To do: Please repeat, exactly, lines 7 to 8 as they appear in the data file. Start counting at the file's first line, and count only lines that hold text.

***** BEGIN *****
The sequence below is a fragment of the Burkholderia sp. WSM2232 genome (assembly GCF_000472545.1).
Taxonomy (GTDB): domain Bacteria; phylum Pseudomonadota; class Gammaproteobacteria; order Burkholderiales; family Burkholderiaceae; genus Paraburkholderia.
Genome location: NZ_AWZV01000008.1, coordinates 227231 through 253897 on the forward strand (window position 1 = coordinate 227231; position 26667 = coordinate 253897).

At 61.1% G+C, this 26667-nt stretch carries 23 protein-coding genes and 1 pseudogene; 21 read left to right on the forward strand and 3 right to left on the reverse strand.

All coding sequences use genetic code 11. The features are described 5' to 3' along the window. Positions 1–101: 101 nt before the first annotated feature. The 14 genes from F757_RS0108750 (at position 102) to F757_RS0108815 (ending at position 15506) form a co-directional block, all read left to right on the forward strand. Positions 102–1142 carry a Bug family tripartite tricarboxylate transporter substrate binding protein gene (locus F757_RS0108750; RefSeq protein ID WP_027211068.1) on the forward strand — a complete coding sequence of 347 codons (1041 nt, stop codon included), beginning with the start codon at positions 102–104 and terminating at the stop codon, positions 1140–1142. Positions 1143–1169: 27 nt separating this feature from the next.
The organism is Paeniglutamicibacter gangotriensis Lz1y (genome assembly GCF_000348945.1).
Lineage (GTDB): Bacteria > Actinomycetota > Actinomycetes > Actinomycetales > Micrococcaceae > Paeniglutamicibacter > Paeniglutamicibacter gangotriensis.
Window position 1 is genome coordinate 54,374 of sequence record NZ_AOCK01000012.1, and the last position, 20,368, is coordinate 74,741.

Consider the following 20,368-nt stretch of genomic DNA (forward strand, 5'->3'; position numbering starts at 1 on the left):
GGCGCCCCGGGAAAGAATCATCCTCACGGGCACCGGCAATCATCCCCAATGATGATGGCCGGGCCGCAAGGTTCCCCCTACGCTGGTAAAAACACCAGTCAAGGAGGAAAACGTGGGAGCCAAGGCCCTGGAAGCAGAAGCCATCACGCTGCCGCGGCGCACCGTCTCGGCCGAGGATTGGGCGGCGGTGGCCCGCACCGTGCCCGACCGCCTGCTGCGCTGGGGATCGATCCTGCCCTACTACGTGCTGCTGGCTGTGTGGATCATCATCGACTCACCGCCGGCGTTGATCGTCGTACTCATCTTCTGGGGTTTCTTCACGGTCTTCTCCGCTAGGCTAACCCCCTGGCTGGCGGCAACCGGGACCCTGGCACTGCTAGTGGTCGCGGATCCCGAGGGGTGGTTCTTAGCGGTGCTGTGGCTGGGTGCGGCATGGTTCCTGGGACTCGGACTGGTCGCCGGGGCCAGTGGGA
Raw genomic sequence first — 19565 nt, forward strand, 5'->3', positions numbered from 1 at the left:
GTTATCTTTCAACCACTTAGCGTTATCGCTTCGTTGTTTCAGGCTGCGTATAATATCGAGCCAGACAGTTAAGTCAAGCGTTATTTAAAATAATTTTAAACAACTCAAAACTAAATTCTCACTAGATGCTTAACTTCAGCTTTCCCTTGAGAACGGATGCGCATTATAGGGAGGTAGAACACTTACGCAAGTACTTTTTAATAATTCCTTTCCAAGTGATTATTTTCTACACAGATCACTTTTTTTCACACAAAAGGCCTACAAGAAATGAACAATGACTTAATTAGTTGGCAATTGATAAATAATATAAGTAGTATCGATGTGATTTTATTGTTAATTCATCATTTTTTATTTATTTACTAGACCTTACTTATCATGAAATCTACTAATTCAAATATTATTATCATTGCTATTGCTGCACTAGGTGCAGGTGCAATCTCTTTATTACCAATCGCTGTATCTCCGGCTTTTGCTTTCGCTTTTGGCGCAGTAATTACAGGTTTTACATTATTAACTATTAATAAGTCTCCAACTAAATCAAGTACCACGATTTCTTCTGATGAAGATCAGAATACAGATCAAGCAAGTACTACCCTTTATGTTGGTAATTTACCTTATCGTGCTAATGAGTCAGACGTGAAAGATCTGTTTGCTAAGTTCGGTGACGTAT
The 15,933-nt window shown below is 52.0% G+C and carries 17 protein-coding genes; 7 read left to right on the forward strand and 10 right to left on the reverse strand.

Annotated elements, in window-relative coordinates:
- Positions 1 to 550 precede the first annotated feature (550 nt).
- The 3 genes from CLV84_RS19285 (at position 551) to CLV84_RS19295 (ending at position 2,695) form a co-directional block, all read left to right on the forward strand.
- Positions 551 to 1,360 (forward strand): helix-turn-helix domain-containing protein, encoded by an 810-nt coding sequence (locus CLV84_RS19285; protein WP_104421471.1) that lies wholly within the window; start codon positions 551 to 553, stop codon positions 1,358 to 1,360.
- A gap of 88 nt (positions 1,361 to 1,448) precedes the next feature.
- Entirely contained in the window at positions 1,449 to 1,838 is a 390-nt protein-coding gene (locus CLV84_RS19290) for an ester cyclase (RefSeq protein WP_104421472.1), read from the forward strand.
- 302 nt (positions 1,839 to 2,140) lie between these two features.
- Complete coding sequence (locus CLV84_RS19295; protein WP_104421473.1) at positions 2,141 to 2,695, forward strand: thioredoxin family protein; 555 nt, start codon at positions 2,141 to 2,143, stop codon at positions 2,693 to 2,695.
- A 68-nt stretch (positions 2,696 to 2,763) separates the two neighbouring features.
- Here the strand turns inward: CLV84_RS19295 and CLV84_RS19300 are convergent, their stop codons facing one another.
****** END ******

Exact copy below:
Lineage (GTDB): Bacteria > Actinomycetota > Actinomycetes > Actinomycetales > Micrococcaceae > Paeniglutamicibacter > Paeniglutamicibacter gangotriensis.
Window position 1 is genome coordinate 54,374 of sequence record NZ_AOCK01000012.1, and the last position, 20,368, is coordinate 74,741.